An Adjustable Rate Mortgage, or ARM, is a mortgage where the interest rate is adjusted periodically based on an index. It is also known as the renegotiable rate mortgage, the variable rate mortgage or the Canadian rollover mortgage.
Amortization is the gradual reduction of a debt by periodic payments of interest and principal that are large enough to pay off a loan at maturity. The loan is repaid through regular, monthly payments of principal and interest paid for a predetermined amount of time.
The annual cost of a loan to a borrower. Like an interest rate, the APR is expressed as a percentage of the loan amount. Unlike an interest rate, however, it includes other charges or fees to reflect the total cost of the loan. The Federal Truth in Lending Act requires that every consumer loan agreement disclose the APR in large, bold print. Since all lenders must follow the same rules to ensure the accuracy of the APR, borrowers can use the APR as a good basis for comparing the cost of loans.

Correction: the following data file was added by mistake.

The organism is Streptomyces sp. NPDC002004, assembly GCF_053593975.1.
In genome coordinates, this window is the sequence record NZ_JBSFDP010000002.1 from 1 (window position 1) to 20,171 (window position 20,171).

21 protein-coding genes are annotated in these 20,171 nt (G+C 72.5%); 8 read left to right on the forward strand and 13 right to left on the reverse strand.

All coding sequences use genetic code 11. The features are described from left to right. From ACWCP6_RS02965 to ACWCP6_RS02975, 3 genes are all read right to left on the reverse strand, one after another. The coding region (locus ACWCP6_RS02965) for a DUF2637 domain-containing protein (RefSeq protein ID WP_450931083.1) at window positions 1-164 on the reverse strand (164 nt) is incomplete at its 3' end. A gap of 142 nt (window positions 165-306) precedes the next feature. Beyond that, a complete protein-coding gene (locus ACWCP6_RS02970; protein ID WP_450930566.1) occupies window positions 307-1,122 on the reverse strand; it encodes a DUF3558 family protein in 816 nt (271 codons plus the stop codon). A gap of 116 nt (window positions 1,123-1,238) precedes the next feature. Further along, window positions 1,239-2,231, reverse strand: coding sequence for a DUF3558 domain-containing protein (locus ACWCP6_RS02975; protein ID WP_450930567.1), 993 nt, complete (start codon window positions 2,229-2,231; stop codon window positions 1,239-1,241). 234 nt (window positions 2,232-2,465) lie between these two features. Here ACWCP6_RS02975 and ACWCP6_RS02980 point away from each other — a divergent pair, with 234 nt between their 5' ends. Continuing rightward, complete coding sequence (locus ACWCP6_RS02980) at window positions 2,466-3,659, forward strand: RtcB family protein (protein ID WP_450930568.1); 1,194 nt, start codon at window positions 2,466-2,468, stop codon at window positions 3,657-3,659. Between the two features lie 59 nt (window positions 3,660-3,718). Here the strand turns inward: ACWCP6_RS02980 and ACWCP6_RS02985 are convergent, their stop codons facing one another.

An appraisal is a written analysis of the estimated value of a property, as prepared by a qualified appraiser. A fee is typically charged to perform a real estate appraisal because it can be time-consuming. An appraisal of an auto is usually not necessary because auto dealers, sellers and buyers all have quick access to the market value of autos.
An assumable mortgage is a mortgage that allows you to take over a mortgage on a home you are buying or allows a buyer to take over your mortgage if you are selling your house. The advantage of this is that you assume a mortgage that has a lower interest rate than current rates, and you avoid high closing costs.